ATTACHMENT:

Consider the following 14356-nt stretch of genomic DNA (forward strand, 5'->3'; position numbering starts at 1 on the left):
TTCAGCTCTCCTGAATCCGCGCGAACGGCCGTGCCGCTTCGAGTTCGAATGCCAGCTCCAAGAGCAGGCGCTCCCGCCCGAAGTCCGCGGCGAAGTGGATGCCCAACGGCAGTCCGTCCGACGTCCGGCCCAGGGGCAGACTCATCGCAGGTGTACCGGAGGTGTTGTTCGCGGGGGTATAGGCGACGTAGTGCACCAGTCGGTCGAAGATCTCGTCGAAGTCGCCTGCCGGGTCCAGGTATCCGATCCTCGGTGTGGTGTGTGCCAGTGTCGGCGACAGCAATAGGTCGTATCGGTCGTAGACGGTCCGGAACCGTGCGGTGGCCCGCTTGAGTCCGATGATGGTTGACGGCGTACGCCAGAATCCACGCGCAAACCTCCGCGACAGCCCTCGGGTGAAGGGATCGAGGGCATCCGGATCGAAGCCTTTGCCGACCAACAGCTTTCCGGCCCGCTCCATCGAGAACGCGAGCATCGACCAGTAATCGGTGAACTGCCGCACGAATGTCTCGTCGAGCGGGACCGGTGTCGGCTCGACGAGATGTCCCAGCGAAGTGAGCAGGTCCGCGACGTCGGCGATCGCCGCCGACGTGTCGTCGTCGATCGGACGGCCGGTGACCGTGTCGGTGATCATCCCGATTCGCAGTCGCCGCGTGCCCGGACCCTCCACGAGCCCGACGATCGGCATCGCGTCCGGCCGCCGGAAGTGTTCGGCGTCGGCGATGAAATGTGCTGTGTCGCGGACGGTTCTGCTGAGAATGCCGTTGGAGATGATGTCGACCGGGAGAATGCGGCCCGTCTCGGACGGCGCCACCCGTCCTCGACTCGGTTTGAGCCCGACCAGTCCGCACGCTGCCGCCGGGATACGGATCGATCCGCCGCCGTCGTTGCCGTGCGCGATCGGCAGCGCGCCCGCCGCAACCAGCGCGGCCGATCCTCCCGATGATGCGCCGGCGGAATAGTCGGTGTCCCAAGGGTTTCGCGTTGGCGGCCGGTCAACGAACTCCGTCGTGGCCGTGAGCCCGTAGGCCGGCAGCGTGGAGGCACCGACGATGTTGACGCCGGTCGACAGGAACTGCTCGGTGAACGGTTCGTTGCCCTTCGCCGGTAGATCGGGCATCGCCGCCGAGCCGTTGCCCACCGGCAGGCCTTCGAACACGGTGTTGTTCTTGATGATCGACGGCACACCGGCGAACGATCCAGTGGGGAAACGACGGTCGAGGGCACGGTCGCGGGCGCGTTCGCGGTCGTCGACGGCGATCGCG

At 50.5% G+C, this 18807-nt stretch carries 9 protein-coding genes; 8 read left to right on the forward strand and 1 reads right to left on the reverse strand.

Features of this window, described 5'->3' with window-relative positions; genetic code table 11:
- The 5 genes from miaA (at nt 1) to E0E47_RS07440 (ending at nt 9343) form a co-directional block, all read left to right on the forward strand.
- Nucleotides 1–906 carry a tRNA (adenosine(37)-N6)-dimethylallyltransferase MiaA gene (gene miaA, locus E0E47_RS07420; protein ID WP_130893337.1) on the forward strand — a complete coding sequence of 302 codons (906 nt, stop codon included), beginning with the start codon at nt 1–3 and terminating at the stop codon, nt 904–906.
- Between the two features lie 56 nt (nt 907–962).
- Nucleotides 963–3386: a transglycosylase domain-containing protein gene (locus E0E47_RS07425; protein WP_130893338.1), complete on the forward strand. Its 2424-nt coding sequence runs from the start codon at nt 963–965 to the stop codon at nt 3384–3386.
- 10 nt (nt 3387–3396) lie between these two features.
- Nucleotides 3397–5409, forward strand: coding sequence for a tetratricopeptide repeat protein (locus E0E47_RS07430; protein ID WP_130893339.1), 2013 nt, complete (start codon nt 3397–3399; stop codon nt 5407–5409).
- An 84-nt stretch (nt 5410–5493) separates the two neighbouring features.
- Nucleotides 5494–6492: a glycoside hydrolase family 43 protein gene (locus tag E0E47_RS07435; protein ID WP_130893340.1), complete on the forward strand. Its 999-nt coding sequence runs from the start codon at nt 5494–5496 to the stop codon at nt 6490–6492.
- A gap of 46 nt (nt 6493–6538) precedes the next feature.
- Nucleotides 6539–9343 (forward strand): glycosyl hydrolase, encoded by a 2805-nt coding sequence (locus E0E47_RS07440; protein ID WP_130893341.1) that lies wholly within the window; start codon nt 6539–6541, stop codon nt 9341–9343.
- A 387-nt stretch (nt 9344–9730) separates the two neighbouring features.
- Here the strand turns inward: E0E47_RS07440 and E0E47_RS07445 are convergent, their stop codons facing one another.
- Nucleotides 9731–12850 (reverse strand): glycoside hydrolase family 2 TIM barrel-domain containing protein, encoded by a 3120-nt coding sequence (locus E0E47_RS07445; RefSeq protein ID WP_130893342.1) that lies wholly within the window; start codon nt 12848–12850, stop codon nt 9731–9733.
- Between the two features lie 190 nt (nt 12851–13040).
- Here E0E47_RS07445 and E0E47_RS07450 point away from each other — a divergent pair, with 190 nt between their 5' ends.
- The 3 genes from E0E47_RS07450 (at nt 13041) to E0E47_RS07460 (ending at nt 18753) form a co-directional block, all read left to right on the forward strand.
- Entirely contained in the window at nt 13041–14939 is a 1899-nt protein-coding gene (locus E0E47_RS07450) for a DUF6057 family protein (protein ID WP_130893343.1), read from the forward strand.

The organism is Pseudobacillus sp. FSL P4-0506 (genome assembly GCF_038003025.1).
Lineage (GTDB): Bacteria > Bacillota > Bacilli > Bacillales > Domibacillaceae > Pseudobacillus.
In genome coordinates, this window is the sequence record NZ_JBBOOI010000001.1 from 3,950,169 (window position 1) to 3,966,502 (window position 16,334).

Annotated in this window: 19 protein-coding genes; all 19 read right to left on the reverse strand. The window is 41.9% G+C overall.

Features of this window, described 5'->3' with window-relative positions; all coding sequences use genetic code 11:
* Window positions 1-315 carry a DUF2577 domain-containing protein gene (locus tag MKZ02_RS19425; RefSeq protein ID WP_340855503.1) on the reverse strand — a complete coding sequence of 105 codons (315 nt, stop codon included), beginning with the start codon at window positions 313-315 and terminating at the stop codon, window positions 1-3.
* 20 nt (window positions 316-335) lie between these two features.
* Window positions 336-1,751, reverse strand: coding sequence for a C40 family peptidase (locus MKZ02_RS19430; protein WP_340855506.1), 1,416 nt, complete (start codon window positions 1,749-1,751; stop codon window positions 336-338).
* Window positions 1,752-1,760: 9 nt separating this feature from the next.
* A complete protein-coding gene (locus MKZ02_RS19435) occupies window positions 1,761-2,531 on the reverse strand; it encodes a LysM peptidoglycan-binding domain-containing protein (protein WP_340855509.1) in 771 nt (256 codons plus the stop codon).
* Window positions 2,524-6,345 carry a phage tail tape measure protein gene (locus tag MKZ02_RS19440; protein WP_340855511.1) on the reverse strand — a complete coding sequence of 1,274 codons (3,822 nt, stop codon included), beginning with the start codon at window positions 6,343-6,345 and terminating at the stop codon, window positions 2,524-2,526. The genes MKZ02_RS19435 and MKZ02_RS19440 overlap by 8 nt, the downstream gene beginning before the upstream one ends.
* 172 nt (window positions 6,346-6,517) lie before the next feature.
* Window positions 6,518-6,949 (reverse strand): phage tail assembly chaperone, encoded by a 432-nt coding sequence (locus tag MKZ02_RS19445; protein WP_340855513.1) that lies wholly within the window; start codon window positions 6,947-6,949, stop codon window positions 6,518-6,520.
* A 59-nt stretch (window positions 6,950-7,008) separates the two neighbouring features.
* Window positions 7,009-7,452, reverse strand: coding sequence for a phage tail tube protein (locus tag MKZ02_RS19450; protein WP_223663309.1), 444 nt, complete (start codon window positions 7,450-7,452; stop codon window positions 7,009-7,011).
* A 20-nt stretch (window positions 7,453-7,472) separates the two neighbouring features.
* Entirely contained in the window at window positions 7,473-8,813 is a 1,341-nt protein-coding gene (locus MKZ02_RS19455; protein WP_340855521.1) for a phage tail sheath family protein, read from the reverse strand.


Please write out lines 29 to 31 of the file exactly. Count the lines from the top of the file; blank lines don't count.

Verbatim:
* Window positions 336-1,751, reverse strand: coding sequence for a C40 family peptidase (locus MKZ02_RS19430; protein WP_340855506.1), 1,416 nt, complete (start codon window positions 1,749-1,751; stop codon window positions 336-338).
* Window positions 1,752-1,760: 9 nt separating this feature from the next.
* A complete protein-coding gene (locus MKZ02_RS19435) occupies window positions 1,761-2,531 on the reverse strand; it encodes a LysM peptidoglycan-binding domain-containing protein (protein WP_340855509.1) in 771 nt (256 codons plus the stop codon).